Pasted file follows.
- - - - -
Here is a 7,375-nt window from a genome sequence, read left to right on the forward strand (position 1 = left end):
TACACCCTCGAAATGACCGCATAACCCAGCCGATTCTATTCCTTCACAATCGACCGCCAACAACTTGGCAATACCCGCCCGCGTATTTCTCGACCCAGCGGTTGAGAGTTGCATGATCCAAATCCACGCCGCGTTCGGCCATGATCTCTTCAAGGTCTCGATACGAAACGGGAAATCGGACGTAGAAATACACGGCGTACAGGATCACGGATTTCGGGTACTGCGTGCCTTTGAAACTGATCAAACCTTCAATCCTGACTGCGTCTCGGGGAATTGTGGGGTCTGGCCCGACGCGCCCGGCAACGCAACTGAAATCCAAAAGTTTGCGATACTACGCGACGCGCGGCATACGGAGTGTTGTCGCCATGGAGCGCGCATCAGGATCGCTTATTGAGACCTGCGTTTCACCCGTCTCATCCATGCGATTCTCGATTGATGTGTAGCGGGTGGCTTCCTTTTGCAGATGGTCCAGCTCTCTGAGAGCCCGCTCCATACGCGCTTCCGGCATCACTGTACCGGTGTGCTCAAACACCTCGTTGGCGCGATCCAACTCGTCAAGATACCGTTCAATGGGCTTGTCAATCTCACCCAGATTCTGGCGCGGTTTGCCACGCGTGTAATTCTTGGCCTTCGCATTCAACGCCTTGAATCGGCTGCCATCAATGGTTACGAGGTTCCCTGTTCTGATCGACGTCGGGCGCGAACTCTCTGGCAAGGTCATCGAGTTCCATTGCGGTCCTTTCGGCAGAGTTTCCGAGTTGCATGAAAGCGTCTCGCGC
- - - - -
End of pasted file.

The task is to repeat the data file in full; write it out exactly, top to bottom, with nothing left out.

Here is a 7,375-nt window from a genome sequence, read left to right on the forward strand (position 1 = left end):
TACACCCTCGAAATGACCGCATAACCCAGCCGATTCTATTCCTTCACAATCGACCGCCAACAACTTGGCAATACCCGCCCGCGTATTTCTCGACCCAGCGGTTGAGAGTTGCATGATCCAAATCCACGCCGCGTTCGGCCATGATCTCTTCAAGGTCTCGATACGAAACGGGAAATCGGACGTAGAAATACACGGCGTACAGGATCACGGATTTCGGGTACTGCGTGCCTTTGAAACTGATCAAACCTTCAATCCTGACTGCGTCTCGGGGAATTGTGGGGTCTGGCCCGACGCGCCCGGCAACGCAACTGAAATCCAAAAGTTTGCGATACTACGCGACGCGCGGCATACGGAGTGTTGTCGCCATGGAGCGCGCATCAGGATCGCTTATTGAGACCTGCGTTTCACCCGTCTCATCCATGCGATTCTCGATTGATGTGTAGCGGGTGGCTTCCTTTTGCAGATGGTCCAGCTCTCTGAGAGCCCGCTCCATACGCGCTTCCGGCATCACTGTACCGGTGTGCTCAAACACCTCGTTGGCGCGATCCAACTCGTCAAGATACCGTTCAATGGGCTTGTCAATCTCACCCAGATTCTGGCGCGGTTTGCCACGCGTGTAATTCTTGGCCTTCGCATTCAACGCCTTGAATCGGCTGCCATCAATGGTTACGAGGTTCCCTGTTCTGATCGACGTCGGGCGCGAACTCTCTGGCAAGGTCATCGAGTTCCATTGCGGTCCTTTCGGCAGAGTTTCCGAGTTGCATGAAAGCGTCTCGCGC